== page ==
She took another plea that she had been held responsible without an autopsy report of the deceased conducted before or after exhumation of the body as per the rules and regulations of the PHC. She believed that there seemed to be a mala fide in PHC’s remark about disparity in echo, especially when it says the attending doctor is not being available in the country for discussion. She said that, in violation of the PHC law, she had not been informed before the decision to allow her to take another cardiac expert’s opinion in the case.

She mentioned that the circumstances prompted her to file an appeal before the district and sessions judge, but Legal & Complaint Management departments had been using delaying tactics to prolong the case on technical grounds i.e. taking leaves, pointing the matter as time-barred, creating legal hindrance. PHC’s counsel is avoiding defending its case through arguments on merit.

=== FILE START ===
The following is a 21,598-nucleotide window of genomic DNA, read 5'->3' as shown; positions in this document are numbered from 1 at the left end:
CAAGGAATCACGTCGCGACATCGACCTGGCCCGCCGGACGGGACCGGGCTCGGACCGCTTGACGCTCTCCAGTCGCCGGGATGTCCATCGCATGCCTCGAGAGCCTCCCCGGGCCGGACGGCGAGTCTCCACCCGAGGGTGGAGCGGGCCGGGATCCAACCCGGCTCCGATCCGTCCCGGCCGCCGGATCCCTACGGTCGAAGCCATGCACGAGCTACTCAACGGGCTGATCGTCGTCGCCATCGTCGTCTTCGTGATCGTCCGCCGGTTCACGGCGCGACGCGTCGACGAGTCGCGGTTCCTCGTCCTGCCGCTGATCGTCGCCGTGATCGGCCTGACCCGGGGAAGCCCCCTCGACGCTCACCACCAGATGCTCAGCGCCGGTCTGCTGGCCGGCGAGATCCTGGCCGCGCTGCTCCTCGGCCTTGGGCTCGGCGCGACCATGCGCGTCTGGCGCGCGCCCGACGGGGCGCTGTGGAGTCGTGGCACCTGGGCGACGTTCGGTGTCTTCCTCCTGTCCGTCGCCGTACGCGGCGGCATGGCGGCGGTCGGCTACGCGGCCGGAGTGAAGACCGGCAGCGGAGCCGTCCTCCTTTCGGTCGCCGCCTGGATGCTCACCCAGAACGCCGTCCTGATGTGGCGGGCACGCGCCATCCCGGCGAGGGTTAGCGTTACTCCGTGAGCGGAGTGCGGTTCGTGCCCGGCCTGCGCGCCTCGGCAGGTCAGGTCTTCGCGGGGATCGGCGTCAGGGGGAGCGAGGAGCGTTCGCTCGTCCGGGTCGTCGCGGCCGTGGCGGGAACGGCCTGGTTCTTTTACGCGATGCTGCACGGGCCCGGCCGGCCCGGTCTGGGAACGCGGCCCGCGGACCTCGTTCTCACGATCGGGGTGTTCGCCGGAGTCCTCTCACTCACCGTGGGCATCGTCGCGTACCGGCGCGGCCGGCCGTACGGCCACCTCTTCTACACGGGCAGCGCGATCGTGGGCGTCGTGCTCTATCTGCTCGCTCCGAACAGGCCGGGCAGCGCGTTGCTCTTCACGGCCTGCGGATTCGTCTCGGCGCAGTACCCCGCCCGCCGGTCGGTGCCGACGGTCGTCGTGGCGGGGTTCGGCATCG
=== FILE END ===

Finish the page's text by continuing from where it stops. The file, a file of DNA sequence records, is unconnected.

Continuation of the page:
When contacted, PHC Director (Complaints) Prof Dr Riaz Tasneem said that PHC’s Board of Commissioners had given a collective decision and it didn’t have powers to review its decision, which can only be reviewed in the court of law, he told this correspondent.

When asked about the contradiction in the findings of CMIT and PHC’s reports in the case, he said that PHC conducted an inquiry much like in a judicial manner and, hence, the findings could differ. When asked about the aggrieved party’s accusation against PHC’s of mala fide in exonerating the responsible from PIC especially when CMIT’s complaint was against PIC and not her, he said that it was the petitioner’s version.